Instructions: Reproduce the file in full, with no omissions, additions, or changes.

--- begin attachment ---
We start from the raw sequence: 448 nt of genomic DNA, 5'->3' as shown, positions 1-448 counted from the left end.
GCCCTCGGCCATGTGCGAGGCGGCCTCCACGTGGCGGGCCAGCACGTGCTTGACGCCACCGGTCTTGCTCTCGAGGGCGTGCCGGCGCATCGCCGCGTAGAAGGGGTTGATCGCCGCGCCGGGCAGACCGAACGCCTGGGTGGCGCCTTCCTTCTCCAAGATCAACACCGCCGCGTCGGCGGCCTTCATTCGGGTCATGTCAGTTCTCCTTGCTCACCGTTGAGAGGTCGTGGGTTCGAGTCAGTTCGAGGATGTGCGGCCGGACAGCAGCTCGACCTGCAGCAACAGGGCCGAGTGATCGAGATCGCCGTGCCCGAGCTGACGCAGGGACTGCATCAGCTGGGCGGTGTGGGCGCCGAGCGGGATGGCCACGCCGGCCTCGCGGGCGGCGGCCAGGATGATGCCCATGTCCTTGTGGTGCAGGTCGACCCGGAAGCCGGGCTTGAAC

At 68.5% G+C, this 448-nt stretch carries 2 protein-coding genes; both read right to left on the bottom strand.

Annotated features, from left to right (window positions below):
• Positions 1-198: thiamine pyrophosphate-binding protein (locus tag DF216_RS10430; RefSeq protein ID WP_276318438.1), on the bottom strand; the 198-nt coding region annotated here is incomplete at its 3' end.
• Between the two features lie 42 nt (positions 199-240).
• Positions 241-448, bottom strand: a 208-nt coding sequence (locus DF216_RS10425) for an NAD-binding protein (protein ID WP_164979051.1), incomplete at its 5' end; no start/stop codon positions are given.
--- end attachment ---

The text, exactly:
We start from the raw sequence: 448 nt of genomic DNA, 5'->3' as shown, positions 1-448 counted from the left end.
GCCCTCGGCCATGTGCGAGGCGGCCTCCACGTGGCGGGCCAGCACGTGCTTGACGCCACCGGTCTTGCTCTCGAGGGCGTGCCGGCGCATCGCCGCGTAGAAGGGGTTGATCGCCGCGCCGGGCAGACCGAACGCCTGGGTGGCGCCTTCCTTCTCCAAGATCAACACCGCCGCGTCGGCGGCCTTCATTCGGGTCATGTCAGTTCTCCTTGCTCACCGTTGAGAGGTCGTGGGTTCGAGTCAGTTCGAGGATGTGCGGCCGGACAGCAGCTCGACCTGCAGCAACAGGGCCGAGTGATCGAGATCGCCGTGCCCGAGCTGACGCAGGGACTGCATCAGCTGGGCGGTGTGGGCGCCGAGCGGGATGGCCACGCCGGCCTCGCGGGCGGCGGCCAGGATGATGCCCATGTCCTTGTGGTGCAGGTCGACCCGGAAGCCGGGCTTGAAC

At 68.5% G+C, this 448-nt stretch carries 2 protein-coding genes; both read right to left on the bottom strand.

Annotated features, from left to right (window positions below):
• Positions 1-198: thiamine pyrophosphate-binding protein (locus tag DF216_RS10430; RefSeq protein ID WP_276318438.1), on the bottom strand; the 198-nt coding region annotated here is incomplete at its 3' end.
• Between the two features lie 42 nt (positions 199-240).
• Positions 241-448, bottom strand: a 208-nt coding sequence (locus DF216_RS10425) for an NAD-binding protein (protein ID WP_164979051.1), incomplete at its 5' end; no start/stop codon positions are given.